There’s a rumour that Google will be launching access to their distributed database service, BigTable, making the same type of database hardware and software that keeps Google running, available to anyone who pays for it.
Amazon led the field in making their computing infrastructure available to third-parties back in 2006, with Amazon Web Services (AWS) like Amazon Simple Storage Service (S3), and the Amazon Elastic Compute Cloud (EC2).
S3 and EC2 enabled people to have their applications running on hardware that cost hundreds of millions of dollars, simply paying for the computing time, bandwidth and storage that is used, without the laying out for the need to pay for the kit upfront.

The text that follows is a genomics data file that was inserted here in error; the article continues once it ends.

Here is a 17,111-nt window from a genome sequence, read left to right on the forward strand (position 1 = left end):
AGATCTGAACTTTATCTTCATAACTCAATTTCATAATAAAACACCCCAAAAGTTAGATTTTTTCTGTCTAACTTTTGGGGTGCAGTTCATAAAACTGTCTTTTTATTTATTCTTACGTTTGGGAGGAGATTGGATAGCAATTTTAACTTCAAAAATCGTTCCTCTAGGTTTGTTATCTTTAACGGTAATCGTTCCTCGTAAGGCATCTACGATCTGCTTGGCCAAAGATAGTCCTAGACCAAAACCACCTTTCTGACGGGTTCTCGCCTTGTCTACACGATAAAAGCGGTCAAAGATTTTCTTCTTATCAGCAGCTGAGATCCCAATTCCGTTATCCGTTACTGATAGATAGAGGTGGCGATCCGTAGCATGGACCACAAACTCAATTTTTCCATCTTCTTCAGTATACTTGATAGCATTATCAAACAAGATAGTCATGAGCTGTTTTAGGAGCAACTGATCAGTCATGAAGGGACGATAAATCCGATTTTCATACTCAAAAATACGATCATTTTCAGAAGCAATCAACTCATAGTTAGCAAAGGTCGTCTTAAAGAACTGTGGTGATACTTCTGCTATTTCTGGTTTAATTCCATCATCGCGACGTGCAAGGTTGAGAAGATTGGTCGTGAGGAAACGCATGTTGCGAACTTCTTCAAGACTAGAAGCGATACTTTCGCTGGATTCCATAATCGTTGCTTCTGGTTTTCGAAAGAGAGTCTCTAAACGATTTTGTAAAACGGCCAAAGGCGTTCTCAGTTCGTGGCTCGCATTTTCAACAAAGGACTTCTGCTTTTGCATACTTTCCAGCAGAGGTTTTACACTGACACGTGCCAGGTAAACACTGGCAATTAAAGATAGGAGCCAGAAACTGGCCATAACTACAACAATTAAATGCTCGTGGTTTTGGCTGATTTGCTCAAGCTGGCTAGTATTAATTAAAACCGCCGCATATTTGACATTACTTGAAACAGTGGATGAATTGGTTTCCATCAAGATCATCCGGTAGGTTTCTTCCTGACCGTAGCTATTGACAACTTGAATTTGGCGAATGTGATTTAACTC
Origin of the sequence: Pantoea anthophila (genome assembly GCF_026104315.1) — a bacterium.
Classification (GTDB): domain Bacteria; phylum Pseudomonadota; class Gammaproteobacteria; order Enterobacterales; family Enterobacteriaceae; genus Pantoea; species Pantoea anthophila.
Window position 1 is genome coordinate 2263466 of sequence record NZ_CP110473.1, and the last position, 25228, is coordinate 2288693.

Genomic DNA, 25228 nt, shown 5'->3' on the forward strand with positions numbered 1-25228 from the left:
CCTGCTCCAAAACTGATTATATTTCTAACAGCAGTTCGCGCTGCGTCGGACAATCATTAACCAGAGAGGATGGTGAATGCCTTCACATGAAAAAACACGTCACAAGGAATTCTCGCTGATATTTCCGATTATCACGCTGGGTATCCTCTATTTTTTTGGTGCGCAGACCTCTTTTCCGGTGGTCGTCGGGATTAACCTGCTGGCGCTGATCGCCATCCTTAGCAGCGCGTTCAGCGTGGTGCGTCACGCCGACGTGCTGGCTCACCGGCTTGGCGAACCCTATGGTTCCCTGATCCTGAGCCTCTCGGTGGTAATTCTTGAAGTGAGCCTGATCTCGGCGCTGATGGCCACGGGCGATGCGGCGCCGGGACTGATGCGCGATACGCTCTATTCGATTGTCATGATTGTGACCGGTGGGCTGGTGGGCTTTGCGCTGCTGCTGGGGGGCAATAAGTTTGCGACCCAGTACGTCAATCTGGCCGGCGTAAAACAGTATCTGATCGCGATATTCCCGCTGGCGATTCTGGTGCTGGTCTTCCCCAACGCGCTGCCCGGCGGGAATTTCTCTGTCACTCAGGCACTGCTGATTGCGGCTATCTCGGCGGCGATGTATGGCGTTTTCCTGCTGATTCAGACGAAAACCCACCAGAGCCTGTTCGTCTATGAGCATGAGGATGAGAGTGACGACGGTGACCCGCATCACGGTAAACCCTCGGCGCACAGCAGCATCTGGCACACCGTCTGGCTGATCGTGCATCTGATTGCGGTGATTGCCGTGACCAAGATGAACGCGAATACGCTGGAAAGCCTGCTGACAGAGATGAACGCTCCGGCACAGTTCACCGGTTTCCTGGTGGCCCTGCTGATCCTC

Back in December 2007, Amazon built on AWS by putting SimpleDB into beta – offering database services on the same simple pay-for-what-you-need basis.
Google’s BigTable appears to go up against offerings like Amazon’s SimpleDB.
We think that Google has a significant advantage over Amazon. While the amount of data that Amazon oversees is admirable, it’s nothing like the scale that Google has. By example, back in 2006 they had 800 terabytes (800,000 gigabytes) in their crawl database! It’s reported that at the start of 2008, they were processing over 20 petabtyes a day – that 20,000 terabytes!
It’s built on the Google File System (GFS), designed to be completely scalable and redundant, enabling a constant uptime no matter what hardware might fail.
For a full background, it’s well worth watching the presentation about BigTable made by Jeff Dean of Google back in October 2005, when Google was using it to store close to a Petabyte of data on over 2,000 machines.
At about 53 minutes in there a slide with “BigTable as a service?” at the bottom.
A couple of issues are brought up there — resource fairness, performance isolation, prioritisation, etc. across different clients — which we guess must have been sorted out in the 2.5 years in between.